To estimate the incidence of intracranial tumors in the adult population of the Varaždin County, Croatia, for the 1996–2004 period.
Setting: Varaždin County General Hospital and four university hospitals in Zagreb, the capital of Croatia. Study period: January 1, 1996 to December 31, 2004. Incident patients: county residents admitted for newly diagnosed intracranial tumors according to the WHO diagnostic criteria. Demographic data were extracted from the 2001 Croatian census. Incidence rates (IRs) per 100,000 person-years (p-y) and annual IRs (per 100,000 persons) were determined and compared as incidence rate ratios (IRRs) with 95% CI.
For primary intracranial tumors (PITs), IR was 12.1/100,000 p-y (95% CI: 10.3–14.2), comparable in men and women. The highest incidence was recorded for glioblastoma (IR 4.8, 3.7–6.2) and meningioma (IR 3.1, 2.2–4.2). The incidence of PIT was somewhat greater than that of metastatic tumors (IRR 1.58, 95% CI: 1.22–2.05, P<0.001). Metastatic tumors were more frequent in men than in women, especially metastatic lung tumors (IRR 6.08, 2.32–20.16, P<0.001). IRs of all PIT taken together, neuroepithelial tumors cumulatively, nonepithelial tumors cumulatively, glioblastoma and meningioma were higher in the population aged ≥40 vs. population aged ≤ 39 (all IRRs with 95% CI greater than 1, P<0.05 or < 0.001), comparable in men and women. Women were somewhat older than men at the time of diagnosis of PIT: median difference −6 years (95.1% CI: −10 to −1, P<0.05). Annual IRs for all these tumor categories showed increasing trends over the study period.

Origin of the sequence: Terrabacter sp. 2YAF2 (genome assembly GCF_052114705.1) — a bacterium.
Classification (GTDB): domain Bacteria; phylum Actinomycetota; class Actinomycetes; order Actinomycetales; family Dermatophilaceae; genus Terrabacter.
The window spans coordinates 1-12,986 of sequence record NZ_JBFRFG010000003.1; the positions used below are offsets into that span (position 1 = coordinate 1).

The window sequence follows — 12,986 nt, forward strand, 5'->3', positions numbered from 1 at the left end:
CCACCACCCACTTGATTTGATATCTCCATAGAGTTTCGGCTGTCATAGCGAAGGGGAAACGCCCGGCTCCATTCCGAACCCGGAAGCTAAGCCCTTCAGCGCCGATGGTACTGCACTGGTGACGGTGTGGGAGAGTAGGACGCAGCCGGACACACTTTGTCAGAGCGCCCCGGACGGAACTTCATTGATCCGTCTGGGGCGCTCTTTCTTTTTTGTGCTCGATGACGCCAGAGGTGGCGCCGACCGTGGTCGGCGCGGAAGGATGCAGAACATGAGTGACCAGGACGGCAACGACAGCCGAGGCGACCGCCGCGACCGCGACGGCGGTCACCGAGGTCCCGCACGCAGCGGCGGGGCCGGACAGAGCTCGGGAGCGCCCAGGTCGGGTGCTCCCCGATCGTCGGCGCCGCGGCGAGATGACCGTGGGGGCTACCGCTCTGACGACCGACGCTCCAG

Overall, there was an increasing trend in the incidence of primary intracranial tumors in the Varaždin County. Data did not allow estimation for most of the specific tumor types.